The type of crude affects the price


    Crude oils have various attributes that make them more or less attractive to refiners. West Texas Intermediate (WTI), the U.S. marker crude traded at Cushing Oklahoma, for example, is quite different than Western Canadian Select (WCS) produced and traded in Alberta.

    Crude oil that is less viscous and flows more easily, is referred to as “light,” while more viscous crudes that may require heating or diluent to flow are considered “heavy.”

    In general, light crudes require less processing at a refinery to produce a more valuable mix of finished products such as gasoline, diesel, and jet fuel. Without more intensive processing (and associated investment in complex refining capacity) heavier crudes tend to produce proportionally higher quantities of less valuable products such as residual fuel oil and asphalt. Similarly, certain impurities in crudes make them much more difficult to process effectively into refined products that meet current standards.

    Sulfur is a common impurity in crude oil that must be removed from most transportation fuels to meet ever more stringent air quality requirements. Crudes with a low level of sulfur are designated “sweet,” while those with a high level are called “sour.” Because of the need for much more complex processing, heavy, sour crude oil typically sells at a lower price than light, sweet crude.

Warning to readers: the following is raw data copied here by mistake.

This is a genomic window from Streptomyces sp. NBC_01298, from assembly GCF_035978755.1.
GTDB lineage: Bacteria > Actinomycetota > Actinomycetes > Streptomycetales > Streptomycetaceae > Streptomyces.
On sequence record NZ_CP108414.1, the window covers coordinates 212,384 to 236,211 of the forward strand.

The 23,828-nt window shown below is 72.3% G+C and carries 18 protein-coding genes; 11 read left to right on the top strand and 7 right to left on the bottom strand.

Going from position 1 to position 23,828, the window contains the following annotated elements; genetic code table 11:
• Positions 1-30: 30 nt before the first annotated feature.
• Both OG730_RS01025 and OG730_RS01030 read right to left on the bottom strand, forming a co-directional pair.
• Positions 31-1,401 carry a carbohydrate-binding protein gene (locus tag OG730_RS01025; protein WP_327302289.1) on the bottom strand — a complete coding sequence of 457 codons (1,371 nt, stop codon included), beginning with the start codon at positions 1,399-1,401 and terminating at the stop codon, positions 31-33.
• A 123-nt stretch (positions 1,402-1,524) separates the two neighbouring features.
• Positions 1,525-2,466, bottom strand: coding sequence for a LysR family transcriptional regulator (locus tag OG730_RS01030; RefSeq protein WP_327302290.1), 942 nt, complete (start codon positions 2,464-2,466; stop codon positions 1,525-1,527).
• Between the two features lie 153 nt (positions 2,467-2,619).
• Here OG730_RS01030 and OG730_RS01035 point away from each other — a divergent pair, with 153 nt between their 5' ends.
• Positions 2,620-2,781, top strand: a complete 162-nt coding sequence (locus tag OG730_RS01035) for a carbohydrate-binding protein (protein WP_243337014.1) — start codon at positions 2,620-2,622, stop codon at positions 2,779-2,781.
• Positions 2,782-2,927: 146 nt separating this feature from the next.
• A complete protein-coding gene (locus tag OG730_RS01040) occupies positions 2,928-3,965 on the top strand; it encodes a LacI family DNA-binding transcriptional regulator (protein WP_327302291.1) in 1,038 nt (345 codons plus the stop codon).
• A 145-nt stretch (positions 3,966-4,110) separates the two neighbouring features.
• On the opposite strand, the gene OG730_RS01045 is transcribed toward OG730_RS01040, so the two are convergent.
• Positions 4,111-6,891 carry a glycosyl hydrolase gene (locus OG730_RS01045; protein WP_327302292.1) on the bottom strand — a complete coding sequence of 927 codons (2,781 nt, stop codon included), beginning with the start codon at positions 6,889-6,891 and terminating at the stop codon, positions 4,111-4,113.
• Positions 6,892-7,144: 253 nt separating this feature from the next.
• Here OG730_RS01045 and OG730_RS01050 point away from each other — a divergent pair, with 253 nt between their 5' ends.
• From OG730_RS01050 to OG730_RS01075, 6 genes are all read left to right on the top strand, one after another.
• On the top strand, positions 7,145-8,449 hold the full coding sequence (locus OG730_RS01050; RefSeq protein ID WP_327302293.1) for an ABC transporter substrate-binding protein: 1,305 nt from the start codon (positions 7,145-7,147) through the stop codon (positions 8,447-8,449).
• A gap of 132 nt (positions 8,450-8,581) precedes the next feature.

The economics of a refinery depend upon the mix of crudes processed (crude slate), the complexity of the refinery processing units, and the desired output mix of finished products such as gasoline, diesel, jet fuel, home heating oil, residual fuel, and asphalt (product slate). While a refinery can handle some variance in its crude slate, the combination of refining units installed limits the degree to which the properties of the slates can change and still efficiently be converted into a particular mix of finished products. For example, numerous U.S. refineries have invested in complex refinery units to process slates consisting primarily of heavy, sour crudes efficiently into gasoline, diesel jet fuel and other high valued products.

    Adding light, sweet crudes to the input slates for such refineries increases their crude oil input costs, but does not necessarily provide a significant enough improvement in valuable product yields to be profitable.

    Source: American Petroleum Institute